With all of this completed we can finally connect to the instance. For that the first step is to assign permissions to the PEM file using chmod 400 MozDefUNED.pem and connect using the commannd ssh -i “MozDefUNED.pem” firstname.lastname@example.org.
Once inside, the code for MozDef can be downloaded using wget https://github.com/mozilla/MozDef/archive/v3.1.2.zip (Figure 34) and extracted using unzip v3.1.2.zip (Figure 35).
With the files extracted, we can navigate into the directory cd MozDef-3.1.2/. Before continuing it is always interesting to update the dependencies using sudo yum update. Once updated, we can install Docker using the Yum package manager (the one available in the AMI) using sudo yum install -y Docker. We can check the version using docker version.
Installing Docker Compose is a bit trickier, but we need to generate the Docker images using the makefiles available. In order to install it we need to download it using sudo curl -L https://github.com/docker/compose/releases/download/1.25.0/docker-compose-`uname -s`-`uname -m` | sudo tee /usr/local/bin/docker-compose > /dev/null
This will install version 1.25.0 of Docker compose. Once installed we need to add permissions using sudo chmod +x /usr/local/bin/docker-composeand create a symbolic link using ln -s /usr/local/bin/docker-compose /usr/bin/docker-compose.
It is important to note that trying to use make build to create the docker images will render the following error: ERROR: Couldn’t connect to Docker daemon at http+docker://localhost – is it running?
In order to solve this, we need to start the docker service using sudo systemctl start docker and finally relaunch using make build. This will initiate the creation of all the Docker images, which is a time-consuming process.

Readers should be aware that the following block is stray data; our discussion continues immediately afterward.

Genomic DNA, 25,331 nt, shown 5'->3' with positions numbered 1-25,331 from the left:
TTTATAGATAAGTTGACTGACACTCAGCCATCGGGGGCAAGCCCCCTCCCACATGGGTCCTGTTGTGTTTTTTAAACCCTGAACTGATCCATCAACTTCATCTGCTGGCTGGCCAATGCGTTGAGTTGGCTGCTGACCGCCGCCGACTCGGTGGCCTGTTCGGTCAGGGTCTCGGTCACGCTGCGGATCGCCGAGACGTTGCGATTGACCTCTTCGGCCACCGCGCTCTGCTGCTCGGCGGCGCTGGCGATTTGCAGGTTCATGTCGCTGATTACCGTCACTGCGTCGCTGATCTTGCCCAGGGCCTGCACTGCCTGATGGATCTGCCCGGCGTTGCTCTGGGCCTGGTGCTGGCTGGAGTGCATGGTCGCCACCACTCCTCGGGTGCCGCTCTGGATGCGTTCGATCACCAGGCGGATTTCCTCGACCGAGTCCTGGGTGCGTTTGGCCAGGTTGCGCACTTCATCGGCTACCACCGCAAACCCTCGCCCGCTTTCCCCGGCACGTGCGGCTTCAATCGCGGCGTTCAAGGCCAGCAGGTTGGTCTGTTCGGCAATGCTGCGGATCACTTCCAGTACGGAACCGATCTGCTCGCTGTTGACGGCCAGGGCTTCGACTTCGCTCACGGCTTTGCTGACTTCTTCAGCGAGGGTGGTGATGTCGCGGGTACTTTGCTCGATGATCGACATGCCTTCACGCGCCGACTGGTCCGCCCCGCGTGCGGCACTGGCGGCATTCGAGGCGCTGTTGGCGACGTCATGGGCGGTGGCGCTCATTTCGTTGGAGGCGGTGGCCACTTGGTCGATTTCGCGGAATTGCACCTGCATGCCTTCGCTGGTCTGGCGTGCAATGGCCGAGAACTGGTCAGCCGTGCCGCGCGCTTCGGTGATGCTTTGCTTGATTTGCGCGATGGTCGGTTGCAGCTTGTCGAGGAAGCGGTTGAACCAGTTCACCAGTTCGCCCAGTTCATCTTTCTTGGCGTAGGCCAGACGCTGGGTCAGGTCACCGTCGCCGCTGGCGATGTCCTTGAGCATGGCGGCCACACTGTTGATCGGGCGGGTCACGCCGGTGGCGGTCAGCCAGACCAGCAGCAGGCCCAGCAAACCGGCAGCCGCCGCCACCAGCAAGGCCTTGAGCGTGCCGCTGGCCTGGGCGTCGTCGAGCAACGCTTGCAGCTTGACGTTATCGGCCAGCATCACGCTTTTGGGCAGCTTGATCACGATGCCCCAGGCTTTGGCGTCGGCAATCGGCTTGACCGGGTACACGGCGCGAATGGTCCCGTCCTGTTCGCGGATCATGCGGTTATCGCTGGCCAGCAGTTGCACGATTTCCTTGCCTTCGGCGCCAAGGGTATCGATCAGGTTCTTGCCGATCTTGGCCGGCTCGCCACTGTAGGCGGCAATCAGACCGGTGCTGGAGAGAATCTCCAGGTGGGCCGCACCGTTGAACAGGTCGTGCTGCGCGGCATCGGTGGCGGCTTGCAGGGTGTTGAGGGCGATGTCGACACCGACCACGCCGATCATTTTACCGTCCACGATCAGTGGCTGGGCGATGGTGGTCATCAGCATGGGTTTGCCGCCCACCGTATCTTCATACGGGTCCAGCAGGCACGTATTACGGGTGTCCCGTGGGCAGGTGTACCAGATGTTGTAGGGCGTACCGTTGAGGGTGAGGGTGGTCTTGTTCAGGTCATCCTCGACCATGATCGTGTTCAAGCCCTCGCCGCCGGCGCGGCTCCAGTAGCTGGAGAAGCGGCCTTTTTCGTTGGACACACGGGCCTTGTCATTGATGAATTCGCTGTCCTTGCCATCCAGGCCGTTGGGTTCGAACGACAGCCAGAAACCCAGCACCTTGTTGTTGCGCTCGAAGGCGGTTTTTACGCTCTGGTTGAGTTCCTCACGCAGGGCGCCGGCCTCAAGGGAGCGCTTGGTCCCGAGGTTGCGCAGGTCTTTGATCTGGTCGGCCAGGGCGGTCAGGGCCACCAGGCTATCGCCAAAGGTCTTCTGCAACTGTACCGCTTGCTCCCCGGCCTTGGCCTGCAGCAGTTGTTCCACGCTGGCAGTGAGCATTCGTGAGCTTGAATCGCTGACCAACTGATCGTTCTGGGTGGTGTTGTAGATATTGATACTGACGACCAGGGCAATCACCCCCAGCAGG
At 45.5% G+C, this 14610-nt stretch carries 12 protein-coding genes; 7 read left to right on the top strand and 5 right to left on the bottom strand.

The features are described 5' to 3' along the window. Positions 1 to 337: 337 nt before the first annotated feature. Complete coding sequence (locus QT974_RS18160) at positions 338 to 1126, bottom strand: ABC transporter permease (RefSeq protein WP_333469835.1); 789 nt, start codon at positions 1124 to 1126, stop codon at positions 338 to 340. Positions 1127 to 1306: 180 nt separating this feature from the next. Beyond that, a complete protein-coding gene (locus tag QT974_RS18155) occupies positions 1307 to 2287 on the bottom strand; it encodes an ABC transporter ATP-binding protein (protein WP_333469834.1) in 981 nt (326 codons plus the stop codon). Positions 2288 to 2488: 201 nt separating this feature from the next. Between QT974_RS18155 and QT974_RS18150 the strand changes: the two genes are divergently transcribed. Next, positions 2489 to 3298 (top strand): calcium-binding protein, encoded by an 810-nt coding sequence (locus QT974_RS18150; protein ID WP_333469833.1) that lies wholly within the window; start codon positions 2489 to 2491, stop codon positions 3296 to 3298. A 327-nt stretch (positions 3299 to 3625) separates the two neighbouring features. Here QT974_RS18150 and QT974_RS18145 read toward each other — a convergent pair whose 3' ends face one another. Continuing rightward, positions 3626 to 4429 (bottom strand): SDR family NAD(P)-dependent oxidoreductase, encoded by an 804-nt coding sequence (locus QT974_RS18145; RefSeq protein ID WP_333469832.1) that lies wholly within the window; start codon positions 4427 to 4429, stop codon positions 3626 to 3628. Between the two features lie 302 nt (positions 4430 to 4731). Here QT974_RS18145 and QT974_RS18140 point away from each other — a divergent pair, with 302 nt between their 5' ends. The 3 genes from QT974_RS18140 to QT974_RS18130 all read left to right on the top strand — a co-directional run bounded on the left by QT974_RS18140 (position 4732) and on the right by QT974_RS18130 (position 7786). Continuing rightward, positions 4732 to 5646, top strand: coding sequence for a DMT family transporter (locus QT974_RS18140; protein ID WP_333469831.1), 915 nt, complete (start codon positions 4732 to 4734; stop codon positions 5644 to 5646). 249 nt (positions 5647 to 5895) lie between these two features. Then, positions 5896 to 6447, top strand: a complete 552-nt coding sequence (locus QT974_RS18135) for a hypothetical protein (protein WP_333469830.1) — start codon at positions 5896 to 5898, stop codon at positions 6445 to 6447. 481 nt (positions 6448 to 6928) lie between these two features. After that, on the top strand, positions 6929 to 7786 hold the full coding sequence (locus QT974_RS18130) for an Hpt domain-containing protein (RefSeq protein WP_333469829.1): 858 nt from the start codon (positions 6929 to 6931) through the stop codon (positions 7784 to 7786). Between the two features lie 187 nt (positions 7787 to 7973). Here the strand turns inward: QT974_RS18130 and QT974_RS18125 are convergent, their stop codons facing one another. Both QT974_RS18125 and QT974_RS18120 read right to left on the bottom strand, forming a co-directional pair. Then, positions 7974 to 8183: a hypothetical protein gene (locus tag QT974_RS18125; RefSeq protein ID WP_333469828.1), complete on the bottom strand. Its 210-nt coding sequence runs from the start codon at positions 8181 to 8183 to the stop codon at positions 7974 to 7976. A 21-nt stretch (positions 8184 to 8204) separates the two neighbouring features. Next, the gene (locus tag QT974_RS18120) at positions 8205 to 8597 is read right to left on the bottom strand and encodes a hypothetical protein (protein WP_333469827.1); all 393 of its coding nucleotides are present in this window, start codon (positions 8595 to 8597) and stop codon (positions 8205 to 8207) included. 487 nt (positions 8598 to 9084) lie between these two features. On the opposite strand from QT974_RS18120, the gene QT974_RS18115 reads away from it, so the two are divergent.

We can finally check to see all the containers are running using docker ps (shown below).
Summarizing, we have the following addresses:
- http://22.214.171.124 – meteor (Main Wen interface)
- http://126.96.36.199:9090/app/kibana – kibana
- http://188.8.131.52:8080 – loginput
- http://184.108.40.206:514 – syslog input
The main web interface is shown in the following image.
Connecting and testing MozDef in AWS
Since CloudWatch, the default logging application on AWS uses JSON logs it is really easy to import and connect them to MozDef.
When a breach is detected, MozDef can be configured to run investigations for a given time. Normally they are run as investigations initially.
Investigations can be scaled up to incidents.
The main dashboard also allows to pinpoint information geographically, this helps understand possible DDoS attacks from a region for instance.
Incidents, like the one we triggered before to test the system appear as monsters. This is both a fun and an effective way to be alerted and can easily be used to block an IP address.
It is important to note, that all of this is handled via Kibana. Which means the panel can be accessed directly to extract and correlate data if more advanced manipulations are needed.
Whew! That was a lot of work! What do you think? Do you find a SIEM useful? Did you like setting up MozDef? Drop me a line in the comments!